a perfectible dive into feudal Japan

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After the sublime swan song of the PS4, the aptly named Ghost of Tsushima, another software will in turn venture into the terrain of feudal Japan: Trek to Yomi. An independent action-adventure title that caught our eye from the first trailer for its devastating aesthetics. But what is it really worth beyond the artistic demonstration? We sharpened our finest katana to find out.

Trek to Yomi opens with a flashback in which young Hiroki, the character we play, trains with his sensei to later become a skilled samurai. But now, this lesson aimed at teaching us the basics and the particular philosophy of katana combat quickly takes a tragic turn, when bandits besiege the village and their leader, Kagerô, takes the life of our shidoshi. Before dying, the latter makes us promise one thing: to protect the inhabitants and his daughter Aiko from potential future threats. Several years after this violent attack, history repeats itself, which will allow us to honor our word and wreak our vengeance in the name of our master. We can guess pretty quickly, the script for Trek to Yomi will never deviate from its objective of telling us a story of vendetta, in the purest tradition of samurai films, and that’s good because it gets to the point. Maybe even too much. We never really have time to really get attached to the characters and the summary animations, independent production obliges, do not help.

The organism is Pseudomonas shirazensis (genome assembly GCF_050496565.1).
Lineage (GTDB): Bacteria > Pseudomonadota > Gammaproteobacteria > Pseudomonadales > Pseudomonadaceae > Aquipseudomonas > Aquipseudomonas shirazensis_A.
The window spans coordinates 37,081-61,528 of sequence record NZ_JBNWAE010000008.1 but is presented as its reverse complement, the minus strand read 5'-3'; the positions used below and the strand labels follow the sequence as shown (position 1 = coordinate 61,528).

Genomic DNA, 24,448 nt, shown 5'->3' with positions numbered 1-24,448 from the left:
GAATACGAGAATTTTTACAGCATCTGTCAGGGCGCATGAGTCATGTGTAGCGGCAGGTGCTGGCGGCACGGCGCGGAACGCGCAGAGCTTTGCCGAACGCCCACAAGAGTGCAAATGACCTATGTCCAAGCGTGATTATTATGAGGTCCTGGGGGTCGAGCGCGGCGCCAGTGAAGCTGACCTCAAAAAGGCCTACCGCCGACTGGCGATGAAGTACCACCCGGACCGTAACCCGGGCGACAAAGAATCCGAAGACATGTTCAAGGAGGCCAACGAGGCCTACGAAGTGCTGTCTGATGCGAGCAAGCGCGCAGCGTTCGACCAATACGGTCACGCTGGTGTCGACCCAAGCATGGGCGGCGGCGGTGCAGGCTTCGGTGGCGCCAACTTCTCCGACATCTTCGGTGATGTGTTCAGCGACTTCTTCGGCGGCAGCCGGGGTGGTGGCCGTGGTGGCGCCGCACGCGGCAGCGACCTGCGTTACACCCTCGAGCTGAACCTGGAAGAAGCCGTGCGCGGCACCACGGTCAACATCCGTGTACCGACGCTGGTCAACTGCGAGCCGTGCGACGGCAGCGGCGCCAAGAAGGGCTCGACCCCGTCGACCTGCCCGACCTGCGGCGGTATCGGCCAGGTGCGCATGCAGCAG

However, the game also revolves around a second very interesting element: Shintoism. It is a religion based on respect for the Kami, the deities, like the sun goddess Amaterasu. An evocative name if you’ve played (or at least heard of) Okami. Unfortunately, we regret that this subject is mainly approached through objects to collect in the environments, even if once again, the budgetary constraint may have limited the possibilities at this level. In any case, Leonard Menchiari, the director of Trek to Yomi, puts his heart into the work to bring a minimum of lore and go beyond the classicism of the frame.

A playable film by Akira Kurosawa

As said in the preamble, the title of Leonard Menchiari and Flying Wild Hog (Shadow Warrior 3) immediately flattered our retina. And our first good impressions lasted throughout. Unlike Ghost of Tsushima which offered an optional “Kurosawa filter”, Trek to Yomi requires it. He adopts this ultra polished black & white aesthetic and claims it at all times, in order to pay a vibrant tribute to Japanese films of the 50s and 60s such as those of Akira Kurosawa precisely. The result is simply dazzling visuals for a software of this magnitude. The grain of the image, the defects of film, everything is meticulously transcribed there to make us live an authentic journey in the heart of feudal Japan. And that’s without counting on the impeccable staging where each shot is scrupulously studied. We are facing a 2.5D game that uses fixed cameras. An ingenious artistic choice that allows Leonard Menchiari to show us what he wants. Whether it’s a close-up of a sword before a confrontation, a play of shadows behind Japanese panels, or the sight of bodies hanging from the entrance to a burning village with the moonlight in the background, the developer captures every opportunity he can to deliver ultra stylized scenes. Impossible not to be seduced by the proposal which is undoubtedly a nice slap. The environments are varied (fields, caves, cemeteries, dwellings…) and very successful.